Clinical trials

When your treatment plan is being put together, your doctor may ask if you would like to take part in a clinical trial. The aim of these studies is to improve care in the future. Many treatments that are available today have been developed and improved through such research.

What is a clinical trial?

Some studies examine existing treatments, looking for better ways to combine them or administer them.

The emotional and practical effects of cancer are another growing area of study. This is to know more about the experiences of young people with cancer, and what kind of support would help others in the future.

There are different phases of clinical trials. Phase I and II trials are used to investigate a new treatment and determine the effective dosage. These usually involve a small number of patients. Phase III trials aim to confirm the benefits of this new treatment over the standard treatment. These trials involve a larger number of patients.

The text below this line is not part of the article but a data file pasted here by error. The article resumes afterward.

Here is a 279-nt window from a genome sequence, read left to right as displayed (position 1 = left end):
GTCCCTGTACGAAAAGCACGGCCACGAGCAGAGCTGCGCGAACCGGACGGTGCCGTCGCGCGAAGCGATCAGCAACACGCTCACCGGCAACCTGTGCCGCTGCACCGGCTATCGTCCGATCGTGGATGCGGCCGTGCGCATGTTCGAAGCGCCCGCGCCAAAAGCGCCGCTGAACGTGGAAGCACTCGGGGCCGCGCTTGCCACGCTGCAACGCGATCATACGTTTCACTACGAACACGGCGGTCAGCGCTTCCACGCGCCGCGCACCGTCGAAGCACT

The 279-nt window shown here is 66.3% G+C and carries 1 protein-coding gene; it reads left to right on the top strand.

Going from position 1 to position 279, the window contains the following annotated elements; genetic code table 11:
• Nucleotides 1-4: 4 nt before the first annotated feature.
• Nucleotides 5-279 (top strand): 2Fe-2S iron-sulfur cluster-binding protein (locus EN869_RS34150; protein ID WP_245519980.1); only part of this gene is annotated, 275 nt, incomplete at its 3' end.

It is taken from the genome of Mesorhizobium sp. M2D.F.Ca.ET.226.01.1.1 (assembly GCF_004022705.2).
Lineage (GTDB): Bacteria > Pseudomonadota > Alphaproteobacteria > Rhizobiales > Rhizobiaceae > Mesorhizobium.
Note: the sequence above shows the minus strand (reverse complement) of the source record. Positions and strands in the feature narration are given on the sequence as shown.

All medical research studies have to be approved before they can go ahead, which means the safety and ethical aspects have been considered by a panel of experts.

Informed consent

If you want to take part in a clinical trial, you and your parents (depending on your age) will need to give informed consent. This means that the trial has been explained to you, someone has told you what will be involved, and you have agreed to take part. You should be given at least 24 hours to think about your decision, if you need to.

If you like, ask if you can talk to a member of the research team so you can learn more about the study. It will be a matter of understanding the potential risks and benefits. You don’t have to say yes, and your medical team will still give you the best possible care if you decide not to go ahead. You can also choose to withdraw from a clinical trial at any time.

For further information about clinical trials, visit the website of the CCLG.

Updated December 2014, next planned review 2017.